• Now, gently lift the babka up and place on the middle of the parchment paper. If it's too long for the paper (and your pan), just gently lift it up and sort of squish or pat it together until it fits. Again, don't worry too much if it doesn't look perfect. Once everything is situated, use the parchment "handles" to lift everything up and slide into the bread pan.

Proof (3+ hrs) — 3:00 – 6:00 pm (or until ready)

  • Cover the dough and place somewhere warm to proof (counter, water heater closet, on top of a warm oven — 77-78°F is ideal here), for about three hours.
  • At the end of 3 hours, check the dough to see if it's risen. You want it to be at least about ½" below the top of your pan. If it hasn't risen at all, give it more time (this dough can be slow to rise). And make sure it's in a warm enough place.

Refrigerate (overnight) — 6:00 pm

  • After the dough has risen, cover with plastic wrap and place in the refrigerator overnight. (You can also skip this step if you are following different timing.)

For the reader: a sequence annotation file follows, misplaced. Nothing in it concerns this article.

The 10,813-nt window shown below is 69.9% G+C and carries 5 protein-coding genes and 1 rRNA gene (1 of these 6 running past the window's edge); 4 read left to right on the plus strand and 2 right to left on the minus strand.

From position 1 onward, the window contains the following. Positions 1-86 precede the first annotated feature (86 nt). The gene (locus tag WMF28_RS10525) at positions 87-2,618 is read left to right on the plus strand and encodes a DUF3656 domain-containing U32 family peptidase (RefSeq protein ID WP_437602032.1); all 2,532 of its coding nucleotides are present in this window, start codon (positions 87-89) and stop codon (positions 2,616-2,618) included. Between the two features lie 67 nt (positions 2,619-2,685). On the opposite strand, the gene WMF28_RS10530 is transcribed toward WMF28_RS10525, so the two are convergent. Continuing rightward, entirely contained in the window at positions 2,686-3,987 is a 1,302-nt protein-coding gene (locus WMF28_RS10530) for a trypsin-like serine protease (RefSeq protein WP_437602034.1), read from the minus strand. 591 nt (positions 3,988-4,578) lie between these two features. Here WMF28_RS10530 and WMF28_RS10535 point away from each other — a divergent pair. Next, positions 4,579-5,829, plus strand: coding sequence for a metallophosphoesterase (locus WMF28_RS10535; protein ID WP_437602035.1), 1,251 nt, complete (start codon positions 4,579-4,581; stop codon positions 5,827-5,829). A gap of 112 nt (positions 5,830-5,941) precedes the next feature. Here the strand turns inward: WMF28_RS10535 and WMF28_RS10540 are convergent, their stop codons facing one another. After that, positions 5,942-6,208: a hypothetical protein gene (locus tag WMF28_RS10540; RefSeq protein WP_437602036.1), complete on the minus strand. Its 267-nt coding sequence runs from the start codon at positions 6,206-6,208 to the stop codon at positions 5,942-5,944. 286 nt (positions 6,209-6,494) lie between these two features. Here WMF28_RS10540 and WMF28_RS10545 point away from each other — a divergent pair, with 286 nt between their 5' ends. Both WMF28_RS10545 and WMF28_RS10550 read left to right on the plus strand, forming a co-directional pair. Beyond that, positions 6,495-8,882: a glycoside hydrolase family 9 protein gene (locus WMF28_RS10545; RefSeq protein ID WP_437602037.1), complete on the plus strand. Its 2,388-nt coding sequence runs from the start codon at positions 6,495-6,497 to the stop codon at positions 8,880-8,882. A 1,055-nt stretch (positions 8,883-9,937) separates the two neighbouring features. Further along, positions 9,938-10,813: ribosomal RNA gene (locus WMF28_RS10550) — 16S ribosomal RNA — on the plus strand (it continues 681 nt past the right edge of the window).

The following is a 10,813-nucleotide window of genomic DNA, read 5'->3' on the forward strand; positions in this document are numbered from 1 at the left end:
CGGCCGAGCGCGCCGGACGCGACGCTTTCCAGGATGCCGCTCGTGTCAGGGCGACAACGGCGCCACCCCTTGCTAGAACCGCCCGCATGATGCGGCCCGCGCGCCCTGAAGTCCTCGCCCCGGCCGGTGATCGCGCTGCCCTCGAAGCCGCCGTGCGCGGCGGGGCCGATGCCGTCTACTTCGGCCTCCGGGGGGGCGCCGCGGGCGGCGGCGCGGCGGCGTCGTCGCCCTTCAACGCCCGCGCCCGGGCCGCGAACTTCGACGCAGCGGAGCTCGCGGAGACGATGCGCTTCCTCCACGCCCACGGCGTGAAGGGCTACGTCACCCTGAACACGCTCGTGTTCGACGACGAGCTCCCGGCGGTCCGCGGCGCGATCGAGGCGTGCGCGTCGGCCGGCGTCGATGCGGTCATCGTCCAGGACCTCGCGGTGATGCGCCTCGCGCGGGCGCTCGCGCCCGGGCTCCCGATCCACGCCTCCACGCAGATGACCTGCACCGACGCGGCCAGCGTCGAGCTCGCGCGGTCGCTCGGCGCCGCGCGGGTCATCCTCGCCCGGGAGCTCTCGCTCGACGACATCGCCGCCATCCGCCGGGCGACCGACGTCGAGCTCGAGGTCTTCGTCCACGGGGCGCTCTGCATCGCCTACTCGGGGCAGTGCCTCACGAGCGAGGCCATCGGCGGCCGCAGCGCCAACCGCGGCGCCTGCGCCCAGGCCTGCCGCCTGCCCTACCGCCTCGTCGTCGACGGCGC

Bake (40-50 mins) — 9:00 am next day

  • Preheat oven to 350°F and remove the dough from the refrigerator. Mix the egg and water in a small bowl, and brush a thin layer on top of the dough.
  • Place your bread pan on top of a baking sheet (to catch any drippings), and place everything in the oven. Bake for 40-50 minutes (start with 40), until the babka is cooked all the way through — if you have a thermometer, the inside should read 200°F. If it's looking like the top is browning too quickly, reduce the oven temp.
  • When the babka is thoroughly baked, remove to a cooling rack. Use a spatula to free the short sides from the pan. Let cool for 10 minutes.
  • After 10 minutes, use the parchment handles to gently pull the babka out of its pan. If you have enough self control, it's best to let it cool completely before cutting. But if not, just gently slice it. Enjoy!

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  1. This is a very cool recipe, I made mine into a bunt pan but it has a very lovely texture and a nice strong flavour. I’m definitely gonna keep this recipe ❤
    It is a fairly long process but it is so worth it ?
    Thank you for sharing

    • I’m so glad you enjoyed it! Definitely a bit of a process but the result is so worth it! ?